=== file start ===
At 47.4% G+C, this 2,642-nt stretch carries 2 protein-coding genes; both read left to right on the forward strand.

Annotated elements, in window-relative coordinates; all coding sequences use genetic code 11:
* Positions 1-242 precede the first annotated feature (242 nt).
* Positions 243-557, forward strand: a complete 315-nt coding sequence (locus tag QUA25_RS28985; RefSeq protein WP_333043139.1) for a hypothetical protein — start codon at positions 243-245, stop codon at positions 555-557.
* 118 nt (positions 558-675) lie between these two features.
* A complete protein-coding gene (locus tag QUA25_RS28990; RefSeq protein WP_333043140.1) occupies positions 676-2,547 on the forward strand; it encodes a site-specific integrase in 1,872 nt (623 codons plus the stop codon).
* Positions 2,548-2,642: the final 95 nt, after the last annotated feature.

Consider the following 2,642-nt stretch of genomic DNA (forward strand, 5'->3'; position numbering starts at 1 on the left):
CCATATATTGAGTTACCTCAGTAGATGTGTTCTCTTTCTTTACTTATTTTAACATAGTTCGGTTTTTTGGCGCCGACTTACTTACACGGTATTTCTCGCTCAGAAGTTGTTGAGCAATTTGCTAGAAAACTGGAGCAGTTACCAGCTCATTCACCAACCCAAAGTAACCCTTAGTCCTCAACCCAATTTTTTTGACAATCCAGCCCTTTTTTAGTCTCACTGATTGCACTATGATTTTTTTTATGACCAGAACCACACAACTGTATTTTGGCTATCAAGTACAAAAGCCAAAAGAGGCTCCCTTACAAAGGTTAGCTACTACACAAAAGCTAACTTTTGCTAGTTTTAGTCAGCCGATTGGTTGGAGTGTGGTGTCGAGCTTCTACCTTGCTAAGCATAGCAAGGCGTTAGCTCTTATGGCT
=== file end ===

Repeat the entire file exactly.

At 47.4% G+C, this 2,642-nt stretch carries 2 protein-coding genes; both read left to right on the forward strand.

Annotated elements, in window-relative coordinates; all coding sequences use genetic code 11:
* Positions 1-242 precede the first annotated feature (242 nt).
* Positions 243-557, forward strand: a complete 315-nt coding sequence (locus tag QUA25_RS28985; RefSeq protein WP_333043139.1) for a hypothetical protein — start codon at positions 243-245, stop codon at positions 555-557.
* 118 nt (positions 558-675) lie between these two features.
* A complete protein-coding gene (locus tag QUA25_RS28990; RefSeq protein WP_333043140.1) occupies positions 676-2,547 on the forward strand; it encodes a site-specific integrase in 1,872 nt (623 codons plus the stop codon).
* Positions 2,548-2,642: the final 95 nt, after the last annotated feature.

Consider the following 2,642-nt stretch of genomic DNA (forward strand, 5'->3'; position numbering starts at 1 on the left):
CCATATATTGAGTTACCTCAGTAGATGTGTTCTCTTTCTTTACTTATTTTAACATAGTTCGGTTTTTTGGCGCCGACTTACTTACACGGTATTTCTCGCTCAGAAGTTGTTGAGCAATTTGCTAGAAAACTGGAGCAGTTACCAGCTCATTCACCAACCCAAAGTAACCCTTAGTCCTCAACCCAATTTTTTTGACAATCCAGCCCTTTTTTAGTCTCACTGATTGCACTATGATTTTTTTTATGACCAGAACCACACAACTGTATTTTGGCTATCAAGTACAAAAGCCAAAAGAGGCTCCCTTACAAAGGTTAGCTACTACACAAAAGCTAACTTTTGCTAGTTTTAGTCAGCCGATTGGTTGGAGTGTGGTGTCGAGCTTCTACCTTGCTAAGCATAGCAAGGCGTTAGCTCTTATGGCT